Mr. Djanogly: The possible consequences for a company of a claim being made under clause 16 could be severe, so I support the concept of a time period. The CAT will be a new organisation. I am not sure how it would work without amendment and I should be grateful if the Minister would advise the Committee whether existing general laws of limitation will apply to claims. I should have thought not, as there will be a tribunal rather than a court process, therefore it is particularly important that there should be a cap on the time period. Clause 17, which we shall discuss later, will empower consumers to make claims. I have visions of an American-type situation in which law firms advertise for claimants and trail around the country trying to get as many people as they can to join the action, which will go on for months or even years as a result. That would be damaging to the company and to the legal process. For that reason, it is important to get the measure right.
By tradition, time scales in tribunal processes are generally shorter than in court cases. We do not want to detract from what is in the best interests of the taxpayer. I therefore suggest that the six-month period is appropriate.
Miss Johnson: The Bill enables the period within which claims can be brought to be stipulated in the tribunal rules that are made by the Secretary of State. We are considering what we should align to that period. Under section 2 of the Limitation Act 1980, the period for the courts is six years. There seems to be no reason why the option of pursuing a claim through the tribunal should be available for a shorter time than is available for making an equivalent claim through the courts. Our aim is to facilitate, rather than to discourage, the bringing of claims before the tribunal. Claims can be brought only when the full process has been gone through and when an appeal, if relevant, has been heard.
Mr. Djanogly: I disagree. There is a tradition in this country of differing periods between court and tribunal processes, which is one reason for tribunals. Employment comes to mind. An employee may have a contractual right to sue for six years, but may have to go to a tribunal within three months.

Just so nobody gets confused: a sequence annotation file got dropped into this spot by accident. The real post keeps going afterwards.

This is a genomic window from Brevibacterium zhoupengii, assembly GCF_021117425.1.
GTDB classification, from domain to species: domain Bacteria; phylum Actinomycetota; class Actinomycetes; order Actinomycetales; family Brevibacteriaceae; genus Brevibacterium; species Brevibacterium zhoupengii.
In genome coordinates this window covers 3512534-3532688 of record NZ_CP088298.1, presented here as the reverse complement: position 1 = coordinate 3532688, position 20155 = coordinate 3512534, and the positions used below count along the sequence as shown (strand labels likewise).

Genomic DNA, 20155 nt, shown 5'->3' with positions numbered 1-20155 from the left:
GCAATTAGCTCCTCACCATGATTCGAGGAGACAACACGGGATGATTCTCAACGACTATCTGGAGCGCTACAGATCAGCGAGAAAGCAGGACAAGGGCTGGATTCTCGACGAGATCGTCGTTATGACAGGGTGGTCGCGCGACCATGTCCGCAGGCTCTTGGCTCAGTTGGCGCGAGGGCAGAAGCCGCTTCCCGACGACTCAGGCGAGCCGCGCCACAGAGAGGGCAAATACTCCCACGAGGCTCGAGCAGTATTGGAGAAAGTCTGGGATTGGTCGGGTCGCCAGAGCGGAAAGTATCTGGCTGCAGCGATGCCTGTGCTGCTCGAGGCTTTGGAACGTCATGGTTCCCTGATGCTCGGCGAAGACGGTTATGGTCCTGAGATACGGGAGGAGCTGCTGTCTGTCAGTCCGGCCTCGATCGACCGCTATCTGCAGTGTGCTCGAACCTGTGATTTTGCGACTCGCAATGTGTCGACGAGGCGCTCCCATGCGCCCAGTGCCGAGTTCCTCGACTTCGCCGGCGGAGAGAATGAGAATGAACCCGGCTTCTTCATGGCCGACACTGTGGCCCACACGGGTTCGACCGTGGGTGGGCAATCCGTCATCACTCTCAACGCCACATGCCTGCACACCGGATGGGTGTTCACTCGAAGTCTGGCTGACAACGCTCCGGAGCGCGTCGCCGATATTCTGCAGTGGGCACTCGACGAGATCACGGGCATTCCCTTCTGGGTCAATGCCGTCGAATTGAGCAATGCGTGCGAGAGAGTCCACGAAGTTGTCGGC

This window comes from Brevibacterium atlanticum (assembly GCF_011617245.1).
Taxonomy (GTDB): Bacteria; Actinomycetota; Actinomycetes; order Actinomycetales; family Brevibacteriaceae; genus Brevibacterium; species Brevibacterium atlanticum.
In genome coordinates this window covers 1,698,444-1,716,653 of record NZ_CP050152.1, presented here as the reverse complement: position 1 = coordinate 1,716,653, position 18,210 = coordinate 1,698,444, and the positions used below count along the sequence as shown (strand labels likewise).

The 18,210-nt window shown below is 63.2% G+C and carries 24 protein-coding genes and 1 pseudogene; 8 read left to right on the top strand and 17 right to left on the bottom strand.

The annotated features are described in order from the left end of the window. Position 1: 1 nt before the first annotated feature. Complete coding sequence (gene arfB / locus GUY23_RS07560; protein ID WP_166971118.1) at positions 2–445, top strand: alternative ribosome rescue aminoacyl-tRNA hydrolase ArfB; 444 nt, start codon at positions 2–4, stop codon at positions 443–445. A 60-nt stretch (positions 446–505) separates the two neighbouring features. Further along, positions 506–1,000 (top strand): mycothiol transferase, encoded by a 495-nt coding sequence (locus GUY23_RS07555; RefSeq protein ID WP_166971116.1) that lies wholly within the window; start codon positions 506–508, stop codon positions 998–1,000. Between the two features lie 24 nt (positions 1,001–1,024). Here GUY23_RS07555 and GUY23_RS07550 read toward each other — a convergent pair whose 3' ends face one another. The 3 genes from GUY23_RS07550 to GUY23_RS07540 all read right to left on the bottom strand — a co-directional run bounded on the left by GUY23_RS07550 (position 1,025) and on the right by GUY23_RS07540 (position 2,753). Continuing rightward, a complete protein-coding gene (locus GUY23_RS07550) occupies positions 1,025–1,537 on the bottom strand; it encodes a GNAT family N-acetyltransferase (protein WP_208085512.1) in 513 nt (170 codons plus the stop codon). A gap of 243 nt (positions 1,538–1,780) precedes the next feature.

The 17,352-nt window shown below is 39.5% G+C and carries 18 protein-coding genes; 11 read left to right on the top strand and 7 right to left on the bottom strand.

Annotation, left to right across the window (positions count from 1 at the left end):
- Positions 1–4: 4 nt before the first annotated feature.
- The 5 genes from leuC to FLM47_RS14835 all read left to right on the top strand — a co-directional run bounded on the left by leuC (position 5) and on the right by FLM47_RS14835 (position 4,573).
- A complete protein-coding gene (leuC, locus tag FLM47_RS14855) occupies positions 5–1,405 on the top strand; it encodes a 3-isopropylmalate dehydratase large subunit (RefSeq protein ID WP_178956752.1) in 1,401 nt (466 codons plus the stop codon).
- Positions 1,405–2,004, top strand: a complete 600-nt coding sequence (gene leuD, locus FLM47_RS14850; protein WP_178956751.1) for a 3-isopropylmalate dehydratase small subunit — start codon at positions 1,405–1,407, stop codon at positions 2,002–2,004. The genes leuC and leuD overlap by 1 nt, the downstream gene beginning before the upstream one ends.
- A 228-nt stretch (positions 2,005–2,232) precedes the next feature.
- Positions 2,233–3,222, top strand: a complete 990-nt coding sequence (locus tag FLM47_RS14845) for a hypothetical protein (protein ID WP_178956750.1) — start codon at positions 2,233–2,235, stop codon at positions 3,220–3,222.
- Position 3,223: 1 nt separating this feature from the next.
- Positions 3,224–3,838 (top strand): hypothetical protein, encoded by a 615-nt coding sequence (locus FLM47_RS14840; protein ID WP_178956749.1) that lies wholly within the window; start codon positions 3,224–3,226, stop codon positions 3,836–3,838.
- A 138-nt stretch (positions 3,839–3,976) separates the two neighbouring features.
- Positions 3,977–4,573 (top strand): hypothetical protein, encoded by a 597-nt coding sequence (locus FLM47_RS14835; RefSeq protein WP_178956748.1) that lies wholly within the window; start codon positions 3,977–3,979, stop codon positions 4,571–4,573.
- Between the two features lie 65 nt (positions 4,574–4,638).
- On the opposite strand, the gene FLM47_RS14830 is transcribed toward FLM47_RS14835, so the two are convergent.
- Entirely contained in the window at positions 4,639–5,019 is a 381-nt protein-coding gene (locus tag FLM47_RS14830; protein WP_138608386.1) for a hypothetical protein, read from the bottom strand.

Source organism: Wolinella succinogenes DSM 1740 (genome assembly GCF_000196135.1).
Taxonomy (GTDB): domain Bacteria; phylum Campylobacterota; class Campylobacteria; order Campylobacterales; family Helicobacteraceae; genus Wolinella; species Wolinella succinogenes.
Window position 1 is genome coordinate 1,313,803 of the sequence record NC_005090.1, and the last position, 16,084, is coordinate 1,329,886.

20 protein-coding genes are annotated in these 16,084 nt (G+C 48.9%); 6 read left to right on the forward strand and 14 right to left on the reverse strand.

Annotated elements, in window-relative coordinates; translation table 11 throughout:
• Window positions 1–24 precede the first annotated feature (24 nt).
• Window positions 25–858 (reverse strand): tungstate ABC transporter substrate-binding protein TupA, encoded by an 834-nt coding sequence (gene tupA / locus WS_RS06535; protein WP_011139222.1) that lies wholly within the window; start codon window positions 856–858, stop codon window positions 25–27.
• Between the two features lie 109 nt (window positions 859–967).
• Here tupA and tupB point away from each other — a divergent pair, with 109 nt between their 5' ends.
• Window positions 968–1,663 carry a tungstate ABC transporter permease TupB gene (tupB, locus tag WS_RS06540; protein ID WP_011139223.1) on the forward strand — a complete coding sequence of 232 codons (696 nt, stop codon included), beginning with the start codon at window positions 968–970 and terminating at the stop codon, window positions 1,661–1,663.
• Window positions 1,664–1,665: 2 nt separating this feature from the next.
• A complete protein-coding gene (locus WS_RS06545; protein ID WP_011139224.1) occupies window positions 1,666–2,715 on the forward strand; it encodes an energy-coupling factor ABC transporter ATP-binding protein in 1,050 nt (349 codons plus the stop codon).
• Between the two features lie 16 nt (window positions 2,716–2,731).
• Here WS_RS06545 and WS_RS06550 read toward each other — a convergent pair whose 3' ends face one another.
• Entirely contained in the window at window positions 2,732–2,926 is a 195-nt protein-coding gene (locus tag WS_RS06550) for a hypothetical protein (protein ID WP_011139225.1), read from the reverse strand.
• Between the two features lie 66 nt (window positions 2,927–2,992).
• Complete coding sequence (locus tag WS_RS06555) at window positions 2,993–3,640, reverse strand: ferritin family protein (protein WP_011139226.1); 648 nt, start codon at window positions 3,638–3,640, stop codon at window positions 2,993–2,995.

Miss Johnson: The tribunal is a fully judicial body and legal representation is as available in a tribunal as it is in a court.
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Mr. Waterson: Before the Under-Secretary finishes discussing that matter, would it not be unusual for any tribunal to have the power to specify its own limitation period? She, or even the Secretary of State, is right that under the Limitation Act 1980 there is a limit of six years on ordinary and other contractual claims. However, there is a panoply of different time limits in English law. My hon. Friend the Member for Huntingdon mentioned personal injury in employment tribunals, for which the limit is three years. For some bizarre reason, it is two years for collision cases in Admiralty law and there is a range of other cases. Is it right for the period to be established by regulation rather than mainstream law?
Miss Johnson: The hon. Gentleman is making a point not only about whether the time limit should be in the Bill, but about it being six months. Six months is a short amount of time for many cases. Issues relating to damages, for example, can be complex.
Mr. Carmichael: I remind the Under-Secretary of the restricted scope of subsection (5), which relates to cases where paragraphs (d) and (e) apply. Almost everything that is to be discovered about such cases will have been discovered long before any such period starts. There is a need for time limits, or prescription periods, in the Bill. That was always agreed and it is an undesirable departure to prescribe time limits by rules of court.
Miss Johnson: I have listened carefully to the arguments of Opposition Members, but six months is too short a timeframe. It would be unfortunate if the Bill specified a time limit of six months and I urge the hon. Gentlemen to withdraw the amendment. We are considering the time limit and I will return to it later in the debate.
Mr. Waterson: The Under-Secretary kindly said that she does not have a closed mind on the subject and will reconsider it. That is entirely appropriate, as she has divined that there is a strong groundswell of belief that the issue should be reconsidered. I beg to ask leave to withdraw the amendment.
Amendment, by leave, withdrawn.
Clause 16 ordered to stand part of the Bill.